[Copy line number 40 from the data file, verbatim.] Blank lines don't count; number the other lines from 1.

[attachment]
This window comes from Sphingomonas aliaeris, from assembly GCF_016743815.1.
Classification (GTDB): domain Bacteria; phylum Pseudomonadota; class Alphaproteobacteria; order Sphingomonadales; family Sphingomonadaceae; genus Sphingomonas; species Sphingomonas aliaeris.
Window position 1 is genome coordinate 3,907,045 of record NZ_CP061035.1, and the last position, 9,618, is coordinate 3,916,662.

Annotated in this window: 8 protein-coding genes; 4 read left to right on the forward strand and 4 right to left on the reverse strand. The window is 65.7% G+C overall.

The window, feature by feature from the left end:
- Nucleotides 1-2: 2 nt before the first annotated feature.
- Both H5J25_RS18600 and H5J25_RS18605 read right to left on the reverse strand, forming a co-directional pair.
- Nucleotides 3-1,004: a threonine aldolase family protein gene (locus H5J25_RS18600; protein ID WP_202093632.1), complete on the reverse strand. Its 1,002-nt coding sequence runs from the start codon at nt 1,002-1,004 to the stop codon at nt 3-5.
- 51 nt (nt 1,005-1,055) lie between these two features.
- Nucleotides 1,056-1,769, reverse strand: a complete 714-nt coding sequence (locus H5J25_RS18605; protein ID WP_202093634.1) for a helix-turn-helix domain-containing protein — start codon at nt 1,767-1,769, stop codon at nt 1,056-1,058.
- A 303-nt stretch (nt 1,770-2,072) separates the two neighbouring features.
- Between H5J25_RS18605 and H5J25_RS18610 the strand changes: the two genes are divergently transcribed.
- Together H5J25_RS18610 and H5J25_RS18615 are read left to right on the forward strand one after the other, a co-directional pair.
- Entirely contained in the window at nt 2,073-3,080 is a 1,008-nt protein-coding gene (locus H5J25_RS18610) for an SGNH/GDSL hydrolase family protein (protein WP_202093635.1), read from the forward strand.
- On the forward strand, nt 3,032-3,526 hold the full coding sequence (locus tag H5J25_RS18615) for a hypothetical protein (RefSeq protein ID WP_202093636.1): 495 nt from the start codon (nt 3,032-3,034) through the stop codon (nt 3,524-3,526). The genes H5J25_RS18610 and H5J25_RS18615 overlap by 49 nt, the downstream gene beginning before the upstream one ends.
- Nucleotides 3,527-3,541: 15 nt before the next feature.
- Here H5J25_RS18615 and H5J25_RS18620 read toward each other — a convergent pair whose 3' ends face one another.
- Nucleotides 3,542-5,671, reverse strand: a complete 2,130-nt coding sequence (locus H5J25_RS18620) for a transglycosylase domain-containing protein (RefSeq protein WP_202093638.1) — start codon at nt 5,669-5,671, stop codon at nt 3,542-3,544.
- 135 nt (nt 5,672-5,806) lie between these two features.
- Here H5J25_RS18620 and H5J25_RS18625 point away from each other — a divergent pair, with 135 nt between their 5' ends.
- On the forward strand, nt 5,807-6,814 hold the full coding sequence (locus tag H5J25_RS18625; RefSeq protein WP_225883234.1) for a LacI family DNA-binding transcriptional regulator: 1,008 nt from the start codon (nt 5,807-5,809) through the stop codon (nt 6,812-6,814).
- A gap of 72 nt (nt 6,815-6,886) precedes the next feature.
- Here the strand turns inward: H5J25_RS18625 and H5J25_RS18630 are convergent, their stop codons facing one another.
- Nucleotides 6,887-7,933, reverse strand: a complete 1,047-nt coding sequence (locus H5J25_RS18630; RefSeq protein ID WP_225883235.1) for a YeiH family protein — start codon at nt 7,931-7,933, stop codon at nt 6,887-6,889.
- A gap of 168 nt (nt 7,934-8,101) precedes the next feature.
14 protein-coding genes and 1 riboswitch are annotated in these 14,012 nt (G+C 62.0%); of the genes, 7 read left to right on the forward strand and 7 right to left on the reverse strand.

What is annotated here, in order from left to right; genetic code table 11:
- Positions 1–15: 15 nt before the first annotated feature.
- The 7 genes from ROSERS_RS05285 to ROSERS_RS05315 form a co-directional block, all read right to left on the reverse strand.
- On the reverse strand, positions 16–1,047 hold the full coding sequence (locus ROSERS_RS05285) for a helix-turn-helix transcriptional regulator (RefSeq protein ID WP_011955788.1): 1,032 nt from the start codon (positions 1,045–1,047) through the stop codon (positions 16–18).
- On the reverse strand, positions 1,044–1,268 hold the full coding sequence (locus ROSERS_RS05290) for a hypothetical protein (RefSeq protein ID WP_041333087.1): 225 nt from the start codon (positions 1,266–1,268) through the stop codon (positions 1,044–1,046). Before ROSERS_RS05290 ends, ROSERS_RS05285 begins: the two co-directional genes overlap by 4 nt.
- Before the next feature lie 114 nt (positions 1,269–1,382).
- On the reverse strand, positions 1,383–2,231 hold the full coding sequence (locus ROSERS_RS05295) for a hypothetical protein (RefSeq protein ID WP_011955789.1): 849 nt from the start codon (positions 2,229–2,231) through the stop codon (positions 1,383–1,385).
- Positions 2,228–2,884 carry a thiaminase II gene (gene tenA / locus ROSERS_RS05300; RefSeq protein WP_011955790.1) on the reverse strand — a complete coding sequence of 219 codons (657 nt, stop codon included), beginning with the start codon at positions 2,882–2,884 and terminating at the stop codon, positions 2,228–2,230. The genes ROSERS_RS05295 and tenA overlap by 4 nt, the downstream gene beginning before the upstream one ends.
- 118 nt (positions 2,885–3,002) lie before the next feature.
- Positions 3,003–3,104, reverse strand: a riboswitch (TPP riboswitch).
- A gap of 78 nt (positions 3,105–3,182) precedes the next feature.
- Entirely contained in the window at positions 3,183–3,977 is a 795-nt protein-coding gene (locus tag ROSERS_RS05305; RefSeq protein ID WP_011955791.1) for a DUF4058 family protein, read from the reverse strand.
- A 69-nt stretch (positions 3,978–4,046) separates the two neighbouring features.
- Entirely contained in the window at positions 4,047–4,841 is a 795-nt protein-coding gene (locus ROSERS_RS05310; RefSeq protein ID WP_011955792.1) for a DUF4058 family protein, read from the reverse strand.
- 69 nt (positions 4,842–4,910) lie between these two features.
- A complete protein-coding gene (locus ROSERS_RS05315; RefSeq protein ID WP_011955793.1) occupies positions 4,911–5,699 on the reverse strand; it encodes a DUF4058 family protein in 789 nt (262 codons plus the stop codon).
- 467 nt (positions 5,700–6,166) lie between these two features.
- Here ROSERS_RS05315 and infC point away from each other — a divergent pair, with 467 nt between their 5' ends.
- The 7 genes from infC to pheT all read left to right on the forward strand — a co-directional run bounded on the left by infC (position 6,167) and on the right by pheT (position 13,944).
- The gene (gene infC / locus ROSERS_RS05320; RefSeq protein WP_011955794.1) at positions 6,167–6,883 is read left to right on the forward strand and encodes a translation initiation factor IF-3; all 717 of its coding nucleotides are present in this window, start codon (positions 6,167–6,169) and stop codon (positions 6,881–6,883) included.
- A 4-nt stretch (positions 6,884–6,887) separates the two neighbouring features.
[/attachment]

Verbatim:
- Entirely contained in the window at positions 4,047–4,841 is a 795-nt protein-coding gene (locus ROSERS_RS05310; RefSeq protein ID WP_011955792.1) for a DUF4058 family protein, read from the reverse strand.